Time Out New York / Apr 1–7, 2010

Robert Adams

Ranging around the streets and trails of his Longmont, Colorado, home between dusk and dark in the late 1970s and early ’80s, photographer Robert Adams took a series of shots infused with a blend of tranquil beauty and ominous disquiet. A limited selection of these modest but highly affecting landscapes was first shown in 1985; this new exhibition includes—with Adams’s blessing—a significantly wider variety. Among the 50 mostly small-scale black-and-white shots on display here are views of houses and cars, roads and sidewalks, scrubby local fields and distant, mist-shrouded mountains. And while evidence of human activity is everywhere, there is nary an individual in sight. Making highly effective use of light from street lamps, the setting sun and the rising moon, Adams captures an atmospheric interzone between town and country, day and night.

There is a crime-scene feel to some of these prints—it’s difficult to look at Adams’s image of a clump of roadside weeds backlit by the headlights of a passing car without imagining a body lying just outside the frame—but most entries in “Summer Nights, Walking” convey a subtler spookiness, more a shadow of anxiety than overt night terror. The celebrated veteran—a retrospective opens in Vancouver later in the year—conjures an unexpected poetry from muddy puddles and tangled telegraph wires, rectangles of white light from domestic windows and the horizon’s gentler glow. It’s wonderfully easy to imagine oneself in his shoes, trekking, alone, to the edge of a small town, then heading home to bed.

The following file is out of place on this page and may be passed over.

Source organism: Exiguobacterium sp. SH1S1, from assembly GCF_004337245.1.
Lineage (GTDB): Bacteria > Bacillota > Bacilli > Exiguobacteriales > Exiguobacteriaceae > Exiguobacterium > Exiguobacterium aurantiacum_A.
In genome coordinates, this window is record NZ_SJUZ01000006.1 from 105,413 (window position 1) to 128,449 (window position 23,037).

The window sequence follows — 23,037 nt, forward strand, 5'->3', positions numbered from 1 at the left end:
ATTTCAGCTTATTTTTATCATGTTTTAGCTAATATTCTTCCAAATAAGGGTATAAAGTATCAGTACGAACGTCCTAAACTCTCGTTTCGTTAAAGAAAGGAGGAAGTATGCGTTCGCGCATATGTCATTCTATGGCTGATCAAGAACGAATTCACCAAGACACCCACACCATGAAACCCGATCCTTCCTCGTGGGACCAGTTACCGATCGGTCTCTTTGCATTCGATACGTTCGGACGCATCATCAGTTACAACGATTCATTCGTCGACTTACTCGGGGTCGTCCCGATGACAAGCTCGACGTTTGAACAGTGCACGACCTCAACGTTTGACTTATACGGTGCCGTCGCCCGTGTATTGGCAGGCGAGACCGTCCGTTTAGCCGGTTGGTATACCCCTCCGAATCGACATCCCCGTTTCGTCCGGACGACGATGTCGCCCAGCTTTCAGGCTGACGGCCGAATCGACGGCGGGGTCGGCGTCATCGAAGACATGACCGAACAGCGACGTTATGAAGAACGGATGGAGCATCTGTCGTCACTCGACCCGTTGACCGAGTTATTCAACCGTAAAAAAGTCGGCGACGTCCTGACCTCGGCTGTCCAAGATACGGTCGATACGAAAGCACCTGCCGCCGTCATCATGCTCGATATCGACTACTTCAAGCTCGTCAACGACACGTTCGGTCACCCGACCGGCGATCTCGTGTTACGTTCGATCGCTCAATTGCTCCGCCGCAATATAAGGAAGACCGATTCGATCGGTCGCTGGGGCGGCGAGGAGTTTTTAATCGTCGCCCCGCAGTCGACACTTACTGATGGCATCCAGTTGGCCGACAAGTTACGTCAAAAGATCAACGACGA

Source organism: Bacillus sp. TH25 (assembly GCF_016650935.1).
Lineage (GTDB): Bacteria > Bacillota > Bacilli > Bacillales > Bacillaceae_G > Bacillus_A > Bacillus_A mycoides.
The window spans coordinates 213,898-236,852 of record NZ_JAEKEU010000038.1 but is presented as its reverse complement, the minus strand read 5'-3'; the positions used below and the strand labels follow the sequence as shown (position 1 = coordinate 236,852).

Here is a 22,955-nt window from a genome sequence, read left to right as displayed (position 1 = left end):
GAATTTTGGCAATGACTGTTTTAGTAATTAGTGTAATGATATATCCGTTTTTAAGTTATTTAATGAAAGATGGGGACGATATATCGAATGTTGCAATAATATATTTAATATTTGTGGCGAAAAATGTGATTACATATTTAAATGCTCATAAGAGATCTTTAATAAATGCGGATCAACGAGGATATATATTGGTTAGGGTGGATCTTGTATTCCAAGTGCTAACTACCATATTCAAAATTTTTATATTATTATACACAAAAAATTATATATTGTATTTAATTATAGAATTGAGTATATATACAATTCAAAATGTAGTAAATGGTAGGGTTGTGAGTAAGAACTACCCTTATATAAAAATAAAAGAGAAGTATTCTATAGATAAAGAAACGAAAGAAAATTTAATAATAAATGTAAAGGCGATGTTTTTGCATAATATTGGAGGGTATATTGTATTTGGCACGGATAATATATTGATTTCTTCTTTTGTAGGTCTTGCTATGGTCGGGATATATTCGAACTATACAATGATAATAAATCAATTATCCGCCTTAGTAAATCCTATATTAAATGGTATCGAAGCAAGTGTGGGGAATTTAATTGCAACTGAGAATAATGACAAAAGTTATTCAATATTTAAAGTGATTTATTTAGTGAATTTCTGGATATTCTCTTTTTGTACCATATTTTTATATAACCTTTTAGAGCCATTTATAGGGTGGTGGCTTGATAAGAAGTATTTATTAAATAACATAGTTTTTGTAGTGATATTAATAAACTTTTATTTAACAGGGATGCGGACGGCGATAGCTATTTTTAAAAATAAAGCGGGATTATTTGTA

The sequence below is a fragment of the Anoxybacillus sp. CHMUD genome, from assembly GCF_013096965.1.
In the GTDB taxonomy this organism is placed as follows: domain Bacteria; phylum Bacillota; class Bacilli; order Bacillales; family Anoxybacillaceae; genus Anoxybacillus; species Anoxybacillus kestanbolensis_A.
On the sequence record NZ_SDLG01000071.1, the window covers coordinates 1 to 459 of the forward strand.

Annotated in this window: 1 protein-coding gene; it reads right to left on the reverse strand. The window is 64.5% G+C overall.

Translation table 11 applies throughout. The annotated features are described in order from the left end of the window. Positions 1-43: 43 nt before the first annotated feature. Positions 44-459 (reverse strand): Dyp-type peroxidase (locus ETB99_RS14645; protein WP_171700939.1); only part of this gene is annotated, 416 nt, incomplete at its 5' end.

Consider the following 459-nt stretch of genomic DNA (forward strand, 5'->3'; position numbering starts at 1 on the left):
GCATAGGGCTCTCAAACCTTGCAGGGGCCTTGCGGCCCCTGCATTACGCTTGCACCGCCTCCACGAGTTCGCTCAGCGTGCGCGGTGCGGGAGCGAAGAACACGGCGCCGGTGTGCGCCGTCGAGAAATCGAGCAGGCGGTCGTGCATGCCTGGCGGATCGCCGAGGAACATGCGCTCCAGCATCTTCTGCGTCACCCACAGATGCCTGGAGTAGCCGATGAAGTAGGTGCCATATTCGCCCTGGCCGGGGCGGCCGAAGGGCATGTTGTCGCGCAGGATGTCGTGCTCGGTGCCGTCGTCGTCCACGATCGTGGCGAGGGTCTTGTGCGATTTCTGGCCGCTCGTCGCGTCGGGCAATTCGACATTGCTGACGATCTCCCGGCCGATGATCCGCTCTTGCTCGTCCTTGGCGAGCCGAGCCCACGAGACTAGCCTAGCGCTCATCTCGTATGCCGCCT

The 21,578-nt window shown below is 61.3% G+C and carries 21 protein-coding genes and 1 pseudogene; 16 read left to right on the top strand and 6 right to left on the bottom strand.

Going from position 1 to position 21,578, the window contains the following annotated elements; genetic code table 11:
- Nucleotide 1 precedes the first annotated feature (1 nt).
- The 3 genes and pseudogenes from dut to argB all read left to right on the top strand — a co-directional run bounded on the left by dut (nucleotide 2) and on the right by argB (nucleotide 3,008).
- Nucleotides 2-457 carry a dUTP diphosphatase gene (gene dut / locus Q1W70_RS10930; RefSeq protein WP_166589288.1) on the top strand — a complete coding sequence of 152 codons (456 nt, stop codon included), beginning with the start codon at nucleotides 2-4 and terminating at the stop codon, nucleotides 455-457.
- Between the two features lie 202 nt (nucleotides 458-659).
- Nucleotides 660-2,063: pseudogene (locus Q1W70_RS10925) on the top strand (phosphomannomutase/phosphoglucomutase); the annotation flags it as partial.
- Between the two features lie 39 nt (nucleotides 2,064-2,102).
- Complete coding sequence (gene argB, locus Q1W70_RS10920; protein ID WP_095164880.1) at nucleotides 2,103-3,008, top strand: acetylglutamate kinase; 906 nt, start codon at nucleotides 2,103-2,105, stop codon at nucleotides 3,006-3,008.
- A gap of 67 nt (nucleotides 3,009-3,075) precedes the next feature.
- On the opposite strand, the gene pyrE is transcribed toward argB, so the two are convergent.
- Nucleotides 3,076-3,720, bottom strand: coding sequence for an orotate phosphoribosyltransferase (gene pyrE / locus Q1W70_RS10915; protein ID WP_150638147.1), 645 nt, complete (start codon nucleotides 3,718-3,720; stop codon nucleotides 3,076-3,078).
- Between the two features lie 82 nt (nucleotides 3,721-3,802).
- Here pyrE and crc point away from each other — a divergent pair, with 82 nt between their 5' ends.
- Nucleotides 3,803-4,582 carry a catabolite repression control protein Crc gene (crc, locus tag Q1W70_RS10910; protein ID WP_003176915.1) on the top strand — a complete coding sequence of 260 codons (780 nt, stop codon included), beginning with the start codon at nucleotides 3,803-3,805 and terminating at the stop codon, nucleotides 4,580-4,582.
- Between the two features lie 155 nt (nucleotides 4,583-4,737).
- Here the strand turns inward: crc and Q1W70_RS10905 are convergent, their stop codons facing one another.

Image: Robert Adams, Longmont, Colorado, 1980